Manual The Colossus

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The statue was constructed of bronze plates over an iron framework very similar to the Statue of Liberty which is copper over a steel frame. According to the book of Pilon of Byzantium, 15 tons of bronze were used and 9 tons of iron, though these numbers seem low to modern architects. The Statue of Liberty, roughly of the same size, weighs tons. The Colossus, which relied on weaker materials, must have weighed at least as much and probably more.

Ancient accounts tell us that inside the statue were several stone columns which acted as the main support. Iron beams were driven into the stone and connected with the bronze outer skin. Each bronze plate had to be carefully cast then hammered into the right shape for its location in the figure, then hoisted into position and riveted to the surrounding plates and the iron frame.

Some stories say that a massive earthen ramp was used to access the statue during construction. Modern engineers, however, calculate that such a ramp running all the way to the top of the statue would have been too massive to be practical. This lends credence to stories that the wood from the Helepolis seige engine was reused to build a scaffolding around the statue while it was being assembled.

It is believed Chares did not live to see his project finished. There are several legends that he committed suicide. In one tale he has almost finished the statue when someone points out a small flaw in the construction.

The Colossus of Rhodes: Ancient Greek Mega Statue

The sculptor is so ashamed of it he kills himself. Comparing the Statue of Liberty with the Colossus: Though the bodies are the same size, Liberty stands higher because of the taller pedestal. In another version the city fathers decide to double the height of the statue. Chares only doubles his fee, forgetting that doubling the height will mean an eightfold increase in the amount of materials needed. This drives him into bankruptcy and suicide. Collapse of the Colossus.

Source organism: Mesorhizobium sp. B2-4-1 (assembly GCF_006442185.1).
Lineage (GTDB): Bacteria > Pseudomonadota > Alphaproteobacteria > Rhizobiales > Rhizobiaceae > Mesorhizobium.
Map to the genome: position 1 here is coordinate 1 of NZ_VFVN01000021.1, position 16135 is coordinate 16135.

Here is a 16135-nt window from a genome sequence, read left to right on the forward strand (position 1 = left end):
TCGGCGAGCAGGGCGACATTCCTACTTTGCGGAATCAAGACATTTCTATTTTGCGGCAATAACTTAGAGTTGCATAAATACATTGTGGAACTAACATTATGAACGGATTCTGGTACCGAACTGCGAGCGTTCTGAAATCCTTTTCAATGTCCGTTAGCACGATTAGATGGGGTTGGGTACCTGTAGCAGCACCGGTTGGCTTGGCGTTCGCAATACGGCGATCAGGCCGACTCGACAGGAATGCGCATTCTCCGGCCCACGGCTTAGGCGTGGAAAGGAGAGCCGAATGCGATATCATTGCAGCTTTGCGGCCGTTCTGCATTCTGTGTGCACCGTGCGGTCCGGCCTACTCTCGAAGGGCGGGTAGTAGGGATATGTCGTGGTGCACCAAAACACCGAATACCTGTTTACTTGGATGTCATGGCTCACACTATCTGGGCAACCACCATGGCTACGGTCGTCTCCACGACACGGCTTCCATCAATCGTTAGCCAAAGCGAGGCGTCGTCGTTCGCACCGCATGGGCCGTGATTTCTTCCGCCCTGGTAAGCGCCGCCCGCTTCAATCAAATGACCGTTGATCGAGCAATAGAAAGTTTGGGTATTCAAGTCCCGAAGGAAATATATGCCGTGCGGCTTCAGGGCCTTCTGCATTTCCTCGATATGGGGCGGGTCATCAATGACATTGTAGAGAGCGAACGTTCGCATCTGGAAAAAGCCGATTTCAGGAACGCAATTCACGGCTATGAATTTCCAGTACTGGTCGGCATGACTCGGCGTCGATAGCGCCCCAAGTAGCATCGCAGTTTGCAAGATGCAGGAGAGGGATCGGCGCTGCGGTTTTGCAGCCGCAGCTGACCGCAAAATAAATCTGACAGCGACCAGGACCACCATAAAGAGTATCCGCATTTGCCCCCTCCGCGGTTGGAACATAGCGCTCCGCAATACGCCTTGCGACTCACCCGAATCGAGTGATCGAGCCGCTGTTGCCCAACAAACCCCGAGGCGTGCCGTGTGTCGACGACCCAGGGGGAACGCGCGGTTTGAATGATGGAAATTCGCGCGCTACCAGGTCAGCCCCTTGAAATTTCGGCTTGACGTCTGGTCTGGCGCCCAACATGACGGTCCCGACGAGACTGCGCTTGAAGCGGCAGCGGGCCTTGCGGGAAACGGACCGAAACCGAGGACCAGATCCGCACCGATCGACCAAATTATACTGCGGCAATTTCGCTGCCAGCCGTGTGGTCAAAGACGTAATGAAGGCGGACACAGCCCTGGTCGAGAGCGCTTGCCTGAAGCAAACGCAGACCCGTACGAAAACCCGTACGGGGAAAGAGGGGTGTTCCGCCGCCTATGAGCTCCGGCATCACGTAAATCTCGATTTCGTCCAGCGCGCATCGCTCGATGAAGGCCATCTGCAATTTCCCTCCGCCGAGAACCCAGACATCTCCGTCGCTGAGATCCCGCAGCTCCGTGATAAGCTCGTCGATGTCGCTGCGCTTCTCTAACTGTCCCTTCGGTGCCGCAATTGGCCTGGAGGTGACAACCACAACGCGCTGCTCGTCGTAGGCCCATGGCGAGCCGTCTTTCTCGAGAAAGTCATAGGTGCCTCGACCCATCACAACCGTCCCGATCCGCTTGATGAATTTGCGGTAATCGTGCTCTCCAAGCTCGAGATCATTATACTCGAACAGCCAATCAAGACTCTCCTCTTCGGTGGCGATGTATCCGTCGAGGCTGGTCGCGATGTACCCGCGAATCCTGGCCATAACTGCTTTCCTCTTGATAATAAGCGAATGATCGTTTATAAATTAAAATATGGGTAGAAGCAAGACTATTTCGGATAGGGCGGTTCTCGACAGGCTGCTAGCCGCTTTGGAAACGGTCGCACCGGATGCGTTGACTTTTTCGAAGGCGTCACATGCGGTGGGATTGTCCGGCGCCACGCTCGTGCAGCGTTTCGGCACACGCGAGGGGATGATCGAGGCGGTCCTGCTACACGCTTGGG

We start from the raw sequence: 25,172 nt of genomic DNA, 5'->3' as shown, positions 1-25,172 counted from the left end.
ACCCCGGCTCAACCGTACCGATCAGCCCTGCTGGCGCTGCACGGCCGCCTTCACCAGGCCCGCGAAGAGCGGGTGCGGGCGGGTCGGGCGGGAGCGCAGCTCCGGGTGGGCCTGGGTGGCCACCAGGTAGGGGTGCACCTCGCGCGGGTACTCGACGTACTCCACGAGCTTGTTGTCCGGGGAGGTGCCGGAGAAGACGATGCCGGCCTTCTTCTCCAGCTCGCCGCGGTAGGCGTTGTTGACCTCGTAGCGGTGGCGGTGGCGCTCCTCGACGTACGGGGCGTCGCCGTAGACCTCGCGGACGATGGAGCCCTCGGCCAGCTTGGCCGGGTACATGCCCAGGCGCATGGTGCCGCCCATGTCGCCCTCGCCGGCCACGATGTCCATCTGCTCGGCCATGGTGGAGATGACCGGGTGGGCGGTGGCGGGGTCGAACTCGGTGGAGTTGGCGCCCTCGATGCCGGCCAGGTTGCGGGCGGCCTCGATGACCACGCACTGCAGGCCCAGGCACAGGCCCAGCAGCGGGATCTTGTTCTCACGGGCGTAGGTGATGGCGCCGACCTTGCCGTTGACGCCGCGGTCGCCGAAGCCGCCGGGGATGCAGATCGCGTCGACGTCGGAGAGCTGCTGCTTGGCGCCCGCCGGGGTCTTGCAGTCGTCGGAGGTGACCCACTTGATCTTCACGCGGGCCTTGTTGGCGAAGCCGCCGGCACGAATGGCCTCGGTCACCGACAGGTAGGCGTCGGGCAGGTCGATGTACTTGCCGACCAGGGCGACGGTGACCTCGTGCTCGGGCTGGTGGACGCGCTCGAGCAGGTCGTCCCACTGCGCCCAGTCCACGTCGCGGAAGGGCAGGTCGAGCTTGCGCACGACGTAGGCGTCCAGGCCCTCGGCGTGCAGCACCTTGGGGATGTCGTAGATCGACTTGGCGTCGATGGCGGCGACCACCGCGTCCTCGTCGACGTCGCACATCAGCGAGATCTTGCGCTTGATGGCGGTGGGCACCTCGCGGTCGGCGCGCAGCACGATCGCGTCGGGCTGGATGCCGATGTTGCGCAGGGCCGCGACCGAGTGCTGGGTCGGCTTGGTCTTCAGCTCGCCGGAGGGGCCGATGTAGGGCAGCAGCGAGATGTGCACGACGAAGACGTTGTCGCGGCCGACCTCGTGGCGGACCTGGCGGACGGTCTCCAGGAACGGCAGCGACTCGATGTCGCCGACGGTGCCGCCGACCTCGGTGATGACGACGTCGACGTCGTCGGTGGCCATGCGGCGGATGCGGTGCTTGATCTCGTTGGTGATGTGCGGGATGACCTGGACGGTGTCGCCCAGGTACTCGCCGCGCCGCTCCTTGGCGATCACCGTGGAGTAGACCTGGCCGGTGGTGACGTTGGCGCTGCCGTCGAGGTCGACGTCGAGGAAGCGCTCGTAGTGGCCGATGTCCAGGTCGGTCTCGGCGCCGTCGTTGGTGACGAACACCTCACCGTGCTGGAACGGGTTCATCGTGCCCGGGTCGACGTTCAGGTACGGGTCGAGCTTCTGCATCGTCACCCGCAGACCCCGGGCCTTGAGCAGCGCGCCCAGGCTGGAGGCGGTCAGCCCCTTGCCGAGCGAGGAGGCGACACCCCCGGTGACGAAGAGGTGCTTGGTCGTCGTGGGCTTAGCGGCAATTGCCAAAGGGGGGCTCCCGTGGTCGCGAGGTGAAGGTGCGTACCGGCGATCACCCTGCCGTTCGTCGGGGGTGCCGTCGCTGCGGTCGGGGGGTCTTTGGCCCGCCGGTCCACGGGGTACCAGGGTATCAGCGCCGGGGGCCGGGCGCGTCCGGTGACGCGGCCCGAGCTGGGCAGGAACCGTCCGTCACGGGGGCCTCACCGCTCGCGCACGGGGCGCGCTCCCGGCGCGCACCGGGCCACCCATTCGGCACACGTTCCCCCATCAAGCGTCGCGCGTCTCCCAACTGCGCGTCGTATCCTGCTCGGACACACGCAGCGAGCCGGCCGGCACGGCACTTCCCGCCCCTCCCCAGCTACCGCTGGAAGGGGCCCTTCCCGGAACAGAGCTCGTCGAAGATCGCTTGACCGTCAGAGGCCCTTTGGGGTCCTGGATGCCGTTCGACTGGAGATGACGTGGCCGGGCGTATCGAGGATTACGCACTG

Skyrim SE Builds - The Colossus - Remastered Build

The Colossus stood proudly at the harbor entrance for some fifty-six years. Each morning the sun must have caught its polished bronze surface and made the god's figure shine. Then an earthquake hit Rhodes in BC and the statue collapsed. Huge pieces of the figure lay along the harbor for centuries. A computer simulation suggests that the shaking of the earthquake made the rivets holding the bronze plates together break. At first only a few weak ones gave way, but when they failed the remaining stress was transferred to the surviving rivets, which then also failed in with a cascading effect.

Though some accounts related that the statue fell over and broke apart when it hit the ground, it is more likely pieces, starting with the arms, dropped away. The legs and ankles might have even remained in position following the quake. Few men can clasp the thumb in their arms, and its fingers are larger than most statues. Where the limbs are broken asunder, vast caverns are seen yawning in the interior.

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Within it, too, are to be seen large masses of rock, by the weight of which the artist steadied it while erecting it. It is said that the Egyptian king, Ptolemy III, offered to pay for its reconstruction, but the people of Rhodes refused his help. They had consulted the oracle of Delphi and feared that somehow the statue had offended the god Helios, who used the earthquake to throw it down.

In the seventh century A. Legend says it took camels to carry away the pieces. Our editors will review what you've submitted, and if it meets our criteria, we'll add it to the article. Please note that our editors may make some formatting changes or correct spelling or grammatical errors, and may also contact you if any clarifications are needed.

Colossus of Rhodes statue by Chares.

The Editors of Encyclopaedia Britannica. Aug 1, See Article History. Learn More in these related Britannica articles: It was not reerected because of…. Colossus of Rhodes , a huge bronze statue built at the harbour of Rhodes in commemoration of the raising of the siege of Rhodes — bce. A pupil of the sculptor Lysippus, Chares fashioned for the Rhodians a colossal bronze statue of the sun god Helios, the cost of which was defrayed by selling engines of war left by….